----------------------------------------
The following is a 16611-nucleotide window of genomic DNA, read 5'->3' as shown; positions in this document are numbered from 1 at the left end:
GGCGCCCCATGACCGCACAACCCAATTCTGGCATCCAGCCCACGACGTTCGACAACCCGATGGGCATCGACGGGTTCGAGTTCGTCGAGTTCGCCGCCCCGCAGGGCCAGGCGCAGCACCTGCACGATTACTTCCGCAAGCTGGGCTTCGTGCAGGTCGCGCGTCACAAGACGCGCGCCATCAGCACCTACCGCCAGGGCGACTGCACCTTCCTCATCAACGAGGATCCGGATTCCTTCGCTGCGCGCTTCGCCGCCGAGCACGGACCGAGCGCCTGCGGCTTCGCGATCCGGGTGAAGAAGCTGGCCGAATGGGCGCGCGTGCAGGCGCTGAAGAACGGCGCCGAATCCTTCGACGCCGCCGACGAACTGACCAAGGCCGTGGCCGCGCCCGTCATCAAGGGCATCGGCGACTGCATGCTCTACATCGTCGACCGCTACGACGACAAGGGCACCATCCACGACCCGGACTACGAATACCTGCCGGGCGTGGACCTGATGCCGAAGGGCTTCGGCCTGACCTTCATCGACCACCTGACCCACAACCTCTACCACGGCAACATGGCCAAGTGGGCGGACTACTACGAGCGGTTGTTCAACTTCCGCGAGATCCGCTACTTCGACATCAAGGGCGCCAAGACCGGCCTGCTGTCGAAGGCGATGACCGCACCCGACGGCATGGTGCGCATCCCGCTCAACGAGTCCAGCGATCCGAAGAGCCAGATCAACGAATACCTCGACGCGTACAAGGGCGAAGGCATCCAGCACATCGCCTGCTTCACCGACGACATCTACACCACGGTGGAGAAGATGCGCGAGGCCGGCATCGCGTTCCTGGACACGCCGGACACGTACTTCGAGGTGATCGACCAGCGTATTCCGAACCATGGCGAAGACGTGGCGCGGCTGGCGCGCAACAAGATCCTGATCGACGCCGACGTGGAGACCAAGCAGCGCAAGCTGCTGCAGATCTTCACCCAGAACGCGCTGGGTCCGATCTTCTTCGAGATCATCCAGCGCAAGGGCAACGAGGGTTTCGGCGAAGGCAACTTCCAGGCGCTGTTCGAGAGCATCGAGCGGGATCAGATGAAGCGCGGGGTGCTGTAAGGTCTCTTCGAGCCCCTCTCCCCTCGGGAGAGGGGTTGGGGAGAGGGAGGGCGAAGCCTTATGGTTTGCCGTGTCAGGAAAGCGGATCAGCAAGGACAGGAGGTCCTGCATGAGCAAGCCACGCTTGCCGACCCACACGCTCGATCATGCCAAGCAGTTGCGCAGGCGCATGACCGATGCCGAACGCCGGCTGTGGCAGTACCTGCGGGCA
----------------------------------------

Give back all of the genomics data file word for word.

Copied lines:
The following is a 16611-nucleotide window of genomic DNA, read 5'->3' as shown; positions in this document are numbered from 1 at the left end:
GGCGCCCCATGACCGCACAACCCAATTCTGGCATCCAGCCCACGACGTTCGACAACCCGATGGGCATCGACGGGTTCGAGTTCGTCGAGTTCGCCGCCCCGCAGGGCCAGGCGCAGCACCTGCACGATTACTTCCGCAAGCTGGGCTTCGTGCAGGTCGCGCGTCACAAGACGCGCGCCATCAGCACCTACCGCCAGGGCGACTGCACCTTCCTCATCAACGAGGATCCGGATTCCTTCGCTGCGCGCTTCGCCGCCGAGCACGGACCGAGCGCCTGCGGCTTCGCGATCCGGGTGAAGAAGCTGGCCGAATGGGCGCGCGTGCAGGCGCTGAAGAACGGCGCCGAATCCTTCGACGCCGCCGACGAACTGACCAAGGCCGTGGCCGCGCCCGTCATCAAGGGCATCGGCGACTGCATGCTCTACATCGTCGACCGCTACGACGACAAGGGCACCATCCACGACCCGGACTACGAATACCTGCCGGGCGTGGACCTGATGCCGAAGGGCTTCGGCCTGACCTTCATCGACCACCTGACCCACAACCTCTACCACGGCAACATGGCCAAGTGGGCGGACTACTACGAGCGGTTGTTCAACTTCCGCGAGATCCGCTACTTCGACATCAAGGGCGCCAAGACCGGCCTGCTGTCGAAGGCGATGACCGCACCCGACGGCATGGTGCGCATCCCGCTCAACGAGTCCAGCGATCCGAAGAGCCAGATCAACGAATACCTCGACGCGTACAAGGGCGAAGGCATCCAGCACATCGCCTGCTTCACCGACGACATCTACACCACGGTGGAGAAGATGCGCGAGGCCGGCATCGCGTTCCTGGACACGCCGGACACGTACTTCGAGGTGATCGACCAGCGTATTCCGAACCATGGCGAAGACGTGGCGCGGCTGGCGCGCAACAAGATCCTGATCGACGCCGACGTGGAGACCAAGCAGCGCAAGCTGCTGCAGATCTTCACCCAGAACGCGCTGGGTCCGATCTTCTTCGAGATCATCCAGCGCAAGGGCAACGAGGGTTTCGGCGAAGGCAACTTCCAGGCGCTGTTCGAGAGCATCGAGCGGGATCAGATGAAGCGCGGGGTGCTGTAAGGTCTCTTCGAGCCCCTCTCCCCTCGGGAGAGGGGTTGGGGAGAGGGAGGGCGAAGCCTTATGGTTTGCCGTGTCAGGAAAGCGGATCAGCAAGGACAGGAGGTCCTGCATGAGCAAGCCACGCTTGCCGACCCACACGCTCGATCATGCCAAGCAGTTGCGCAGGCGCATGACCGATGCCGAACGCCGGCTGTGGCAGTACCTGCGGGCA